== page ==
AS: We have to appreciate technology and appreciate the computerization and the sophistication and the way we can utilize it today. I think technology has helped the world hugely in a big way but use it and not to have a certain kind of safety net there where we cannot go beyond a certain point is a key thing here because you can abuse anything. Anything that is good you can also abuse and then it becomes bad. What you see is Terminator is technology gets to a point where machines start communicating with one another and you don't want to get to that point where they start becoming self aware. Like The Frankenstein story when you create something for one reason and then all of a sudden you realize he's a monster and now you have to reign it back in again and save the human race which is what happens in The Terminator.

WM: Can you talk about your campaign for after school funding?

AS: I was just back in Washington testifying on Capitol Hill in favor of more after school programs in the country and in favor of not cutting them. We also had for the first time in the history of the department of education an after school program summit that was hosted by Secretary Page and myself. We had all the leading experts come together so we have clear understanding of what is accountability and what ought to be a comprehensive after school program so that everyone who gets federal funding knows what it is, what the standard is and how you can get the money. The campaign was not to cut any of the funding. I don't think it will be cut but I'm a very optimistic person. Congress is going to put it back in and I think there will be no cuts.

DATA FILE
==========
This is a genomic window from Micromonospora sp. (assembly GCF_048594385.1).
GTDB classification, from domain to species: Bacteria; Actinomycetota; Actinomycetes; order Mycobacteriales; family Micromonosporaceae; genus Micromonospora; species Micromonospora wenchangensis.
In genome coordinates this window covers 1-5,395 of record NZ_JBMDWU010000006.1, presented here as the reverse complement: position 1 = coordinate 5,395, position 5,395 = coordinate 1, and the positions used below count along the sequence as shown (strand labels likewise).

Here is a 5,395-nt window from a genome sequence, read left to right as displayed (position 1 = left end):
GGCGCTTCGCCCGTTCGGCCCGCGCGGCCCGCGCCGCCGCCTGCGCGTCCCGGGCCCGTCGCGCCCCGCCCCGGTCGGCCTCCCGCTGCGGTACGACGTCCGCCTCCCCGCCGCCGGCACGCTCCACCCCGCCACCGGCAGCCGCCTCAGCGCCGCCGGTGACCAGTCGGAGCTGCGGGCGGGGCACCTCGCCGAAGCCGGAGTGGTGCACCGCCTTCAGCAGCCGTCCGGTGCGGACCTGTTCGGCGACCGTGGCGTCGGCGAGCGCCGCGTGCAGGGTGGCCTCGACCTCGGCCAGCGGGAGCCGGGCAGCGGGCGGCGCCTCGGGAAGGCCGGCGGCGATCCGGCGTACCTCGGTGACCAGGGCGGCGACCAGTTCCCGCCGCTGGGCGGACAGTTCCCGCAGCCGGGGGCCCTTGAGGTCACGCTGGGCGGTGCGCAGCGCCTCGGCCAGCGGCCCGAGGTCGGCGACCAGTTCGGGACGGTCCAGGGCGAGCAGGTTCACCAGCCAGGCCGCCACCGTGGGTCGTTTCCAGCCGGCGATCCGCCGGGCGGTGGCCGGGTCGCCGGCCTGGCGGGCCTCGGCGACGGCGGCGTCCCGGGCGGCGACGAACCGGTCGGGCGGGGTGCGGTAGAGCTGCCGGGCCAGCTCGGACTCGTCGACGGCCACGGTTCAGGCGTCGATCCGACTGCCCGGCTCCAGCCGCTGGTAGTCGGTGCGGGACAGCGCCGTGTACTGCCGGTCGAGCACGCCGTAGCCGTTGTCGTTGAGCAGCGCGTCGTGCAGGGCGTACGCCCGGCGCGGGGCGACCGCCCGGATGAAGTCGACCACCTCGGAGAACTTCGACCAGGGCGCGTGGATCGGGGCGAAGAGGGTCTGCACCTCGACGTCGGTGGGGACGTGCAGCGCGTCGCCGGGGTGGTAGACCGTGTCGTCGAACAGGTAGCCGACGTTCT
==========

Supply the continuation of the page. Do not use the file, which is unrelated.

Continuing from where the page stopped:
WM: How are you dealing with political press?

AS: I've noticed in my entire program for Proposition 49, the After School Education and Safety Act last year and also campaigning for after school programs all over the country, that in the political arena you have a different kind of press. As it is with the entertainment press you will have good journalism and you will have some that are not as good, some are negative and don't like what you do and some that do. That's just the way it always is; I think nothing changes. Anytime you want to accomplish anything it's never a downhill race, it's a slalom course. You go around your obstacles and try to overcome them and whoever gets there wins. That's what it's all about.

WM: What was the biggest challenge in doing this film? Was it fighting against a woman?